The insurance industry’s shift away from coal, the biggest source of CO2 emissions, is accelerating. When we launched our 2019 coal insurance scorecard in early December, we were excited to see that since April 2017, 17 insurers had withdrawn from the coal sector. What used to be a European phenomenon had also ignited action among Australian and US carriers.
Little did we suspect that before the year was out two more insurers would join the trend in the form of Liberty Mutual, the global specialty insurer and The Hartford, a large P&C insurer in the United States. With these additions insurance companies withdrawing from coal now account for 13.6% of the global insurance and 47.6% of the reinsurance market (measured by non-life premium income).
Many insurers which have not adopted coal exit policies will not provide cover in the energy and power sectors anyway, and so the full impact of the shift away from coal goes well beyond the market share of action takers. According to Willis Towers Watson it is becoming more difficult and expensive for coal companies to access insurance, putting them at a disadvantage with renewable energy providers.
What comes next for coal insurers? Who will claim the 20th spot in the roll call of the Insure Our Future campaign? Four observations at the start of the new year:
First, with Chubb, AXIS Capital, Liberty Mutual and The Hartford taking action, the shift away from coal has firmly established itself in the US insurance industry. The position of AIG, which according to Finaccord ranks among the three biggest coal insurers worldwide, has become indefensible. Even national carriers such as Travelers and Nationwide will be at pains to justify their lack of a coal exit policy now that The Hartford has moved.
Meanwhile the Lloyd’s market remains the only major European provider of coal insurance. AXIS Capital was the first specialized Lloyd’s carrier to take action on coal, while other specialty insurers are opportunistically exploiting the market’s hands-off approach. More Lloyd’s insurers which have shown concern for climate risks such as Beazley, Hiscox and the Markel Corporation need to follow AXIS Capital’s lead and increase the pressure on the laggards at Lloyd’s. At the same time the Corporation’s management, as the keeper of the Lloyd’s brand, must make it clear that insuring coal is no longer compatible with the reputation of a responsible insurance provider.
Now that most global players have left the market for new coal, insurers in Asia, where 80% of the coal power plants under construction or in the pipeline are located, need to realize that covering new coal projects is incompatible with the commitments of their governments to the Paris Agreement. As a gold sponsor of the Tokyo Olympics and a member of the Japan Climate Leaders Partnership, Tokio Marine – a global top-10 coal insurer – is well placed to be the first Asian insurer to move out of coal. Samsung Fire & Marine Insurance is vulnerable to similar public pressure through its association with a global brand marketing consumer goods to a young generation.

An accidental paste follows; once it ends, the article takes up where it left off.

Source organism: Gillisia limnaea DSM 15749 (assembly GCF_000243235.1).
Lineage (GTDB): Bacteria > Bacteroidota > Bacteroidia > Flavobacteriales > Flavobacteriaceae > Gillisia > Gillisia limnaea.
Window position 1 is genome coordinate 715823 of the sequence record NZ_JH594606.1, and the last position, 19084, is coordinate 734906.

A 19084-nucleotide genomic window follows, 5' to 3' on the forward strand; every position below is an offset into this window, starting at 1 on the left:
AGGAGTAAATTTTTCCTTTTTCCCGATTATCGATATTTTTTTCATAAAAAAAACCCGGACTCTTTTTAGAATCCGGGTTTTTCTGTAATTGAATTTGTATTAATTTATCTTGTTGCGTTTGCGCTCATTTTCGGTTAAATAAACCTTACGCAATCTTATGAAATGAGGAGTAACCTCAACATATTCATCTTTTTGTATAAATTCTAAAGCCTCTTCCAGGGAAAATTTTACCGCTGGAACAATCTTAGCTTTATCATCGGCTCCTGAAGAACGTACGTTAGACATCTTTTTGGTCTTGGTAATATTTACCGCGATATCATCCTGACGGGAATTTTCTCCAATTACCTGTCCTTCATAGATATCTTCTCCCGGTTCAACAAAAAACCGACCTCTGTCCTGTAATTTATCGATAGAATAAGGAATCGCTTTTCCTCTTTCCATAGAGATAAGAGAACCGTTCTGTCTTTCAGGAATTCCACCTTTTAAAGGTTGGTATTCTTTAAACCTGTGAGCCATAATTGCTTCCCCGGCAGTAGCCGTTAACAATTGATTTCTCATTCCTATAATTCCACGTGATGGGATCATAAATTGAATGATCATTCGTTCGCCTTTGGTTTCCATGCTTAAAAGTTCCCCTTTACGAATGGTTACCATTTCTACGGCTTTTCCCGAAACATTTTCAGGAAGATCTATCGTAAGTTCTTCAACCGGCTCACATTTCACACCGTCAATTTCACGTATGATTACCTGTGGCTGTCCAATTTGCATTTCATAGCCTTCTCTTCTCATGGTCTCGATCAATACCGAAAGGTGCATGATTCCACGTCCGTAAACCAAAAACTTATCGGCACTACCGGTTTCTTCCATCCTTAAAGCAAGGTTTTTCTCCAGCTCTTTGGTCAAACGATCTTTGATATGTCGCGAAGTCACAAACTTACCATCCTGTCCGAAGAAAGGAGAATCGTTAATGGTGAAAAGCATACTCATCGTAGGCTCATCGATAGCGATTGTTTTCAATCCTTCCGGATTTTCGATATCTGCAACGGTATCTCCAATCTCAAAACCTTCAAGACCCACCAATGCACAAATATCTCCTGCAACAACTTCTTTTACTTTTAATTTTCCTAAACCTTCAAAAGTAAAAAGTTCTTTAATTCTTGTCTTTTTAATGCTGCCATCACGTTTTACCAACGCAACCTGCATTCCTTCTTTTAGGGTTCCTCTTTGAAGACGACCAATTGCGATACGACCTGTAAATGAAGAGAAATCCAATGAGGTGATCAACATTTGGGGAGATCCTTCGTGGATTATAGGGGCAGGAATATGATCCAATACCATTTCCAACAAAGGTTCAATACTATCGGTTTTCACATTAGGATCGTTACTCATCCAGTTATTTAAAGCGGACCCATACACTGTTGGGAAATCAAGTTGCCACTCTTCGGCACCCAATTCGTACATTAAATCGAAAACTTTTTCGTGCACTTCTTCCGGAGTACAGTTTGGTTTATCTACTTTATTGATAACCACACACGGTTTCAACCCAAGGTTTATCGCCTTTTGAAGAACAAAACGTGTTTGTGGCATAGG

While the combined coal exit policies of the insurance industry are taking a toll on the coal sector some policies amount to little more than window dressing. Liberty Mutual states that it will no longer insure new clients from the coal industry but apparently continues covering new coal projects. Spain’s Mapfre issued a broad public statement on coal but has not published a detailed policy. China’s Ping An adopted criteria on coal projects which allow two thirds of the power plants currently under construction or in the pipeline to slip through the net. Many other carriers have stopped insuring new coal projects but are not prepared to phase out support for ongoing coal operations in line with the findings of the IPCC. Campaign groups will continue to pressure these insurers to adopt policies which match international best practice.
Momentum feeds on momentum, and I am confident that the insurance industry’s shift away from coal will continue to accelerate. As I write this deadly bushfires have marooned thousands of people on beaches in Australia, where the Sunrise Project is headquartered. Insurers which still hesitate to do the right thing should be aware that their social license to operate may vanish suddenly as the risks of an unmanageable climate breakdown start to sink in around the world.
This op-ed was originally posted on Environmental Finance.